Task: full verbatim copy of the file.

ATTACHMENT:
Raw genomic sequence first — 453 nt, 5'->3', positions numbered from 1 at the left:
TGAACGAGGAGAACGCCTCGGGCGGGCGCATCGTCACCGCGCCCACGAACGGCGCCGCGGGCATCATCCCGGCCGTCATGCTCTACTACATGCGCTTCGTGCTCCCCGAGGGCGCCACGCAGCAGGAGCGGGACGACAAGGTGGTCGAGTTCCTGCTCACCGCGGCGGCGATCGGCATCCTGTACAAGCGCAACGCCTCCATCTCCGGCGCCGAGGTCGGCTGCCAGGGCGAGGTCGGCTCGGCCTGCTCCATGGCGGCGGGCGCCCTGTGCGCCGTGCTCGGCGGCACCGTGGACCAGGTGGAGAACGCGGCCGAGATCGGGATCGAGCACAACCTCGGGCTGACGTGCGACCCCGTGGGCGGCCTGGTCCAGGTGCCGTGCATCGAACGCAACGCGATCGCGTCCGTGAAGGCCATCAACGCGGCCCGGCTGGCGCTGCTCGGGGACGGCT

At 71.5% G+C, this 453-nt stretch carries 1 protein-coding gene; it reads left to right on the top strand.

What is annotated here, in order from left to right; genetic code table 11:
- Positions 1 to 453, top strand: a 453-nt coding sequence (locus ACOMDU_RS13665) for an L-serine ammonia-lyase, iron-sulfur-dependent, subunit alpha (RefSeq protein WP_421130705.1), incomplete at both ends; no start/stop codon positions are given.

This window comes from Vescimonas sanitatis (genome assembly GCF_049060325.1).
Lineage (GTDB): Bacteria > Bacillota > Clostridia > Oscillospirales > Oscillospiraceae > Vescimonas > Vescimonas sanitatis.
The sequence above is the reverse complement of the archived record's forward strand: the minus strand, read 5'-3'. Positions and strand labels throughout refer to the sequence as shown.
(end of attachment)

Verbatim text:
Raw genomic sequence first — 453 nt, 5'->3', positions numbered from 1 at the left:
TGAACGAGGAGAACGCCTCGGGCGGGCGCATCGTCACCGCGCCCACGAACGGCGCCGCGGGCATCATCCCGGCCGTCATGCTCTACTACATGCGCTTCGTGCTCCCCGAGGGCGCCACGCAGCAGGAGCGGGACGACAAGGTGGTCGAGTTCCTGCTCACCGCGGCGGCGATCGGCATCCTGTACAAGCGCAACGCCTCCATCTCCGGCGCCGAGGTCGGCTGCCAGGGCGAGGTCGGCTCGGCCTGCTCCATGGCGGCGGGCGCCCTGTGCGCCGTGCTCGGCGGCACCGTGGACCAGGTGGAGAACGCGGCCGAGATCGGGATCGAGCACAACCTCGGGCTGACGTGCGACCCCGTGGGCGGCCTGGTCCAGGTGCCGTGCATCGAACGCAACGCGATCGCGTCCGTGAAGGCCATCAACGCGGCCCGGCTGGCGCTGCTCGGGGACGGCT

At 71.5% G+C, this 453-nt stretch carries 1 protein-coding gene; it reads left to right on the top strand.

What is annotated here, in order from left to right; genetic code table 11:
- Positions 1 to 453, top strand: a 453-nt coding sequence (locus ACOMDU_RS13665) for an L-serine ammonia-lyase, iron-sulfur-dependent, subunit alpha (RefSeq protein WP_421130705.1), incomplete at both ends; no start/stop codon positions are given.

This window comes from Vescimonas sanitatis (genome assembly GCF_049060325.1).
Lineage (GTDB): Bacteria > Bacillota > Clostridia > Oscillospirales > Oscillospiraceae > Vescimonas > Vescimonas sanitatis.
The sequence above is the reverse complement of the archived record's forward strand: the minus strand, read 5'-3'. Positions and strand labels throughout refer to the sequence as shown.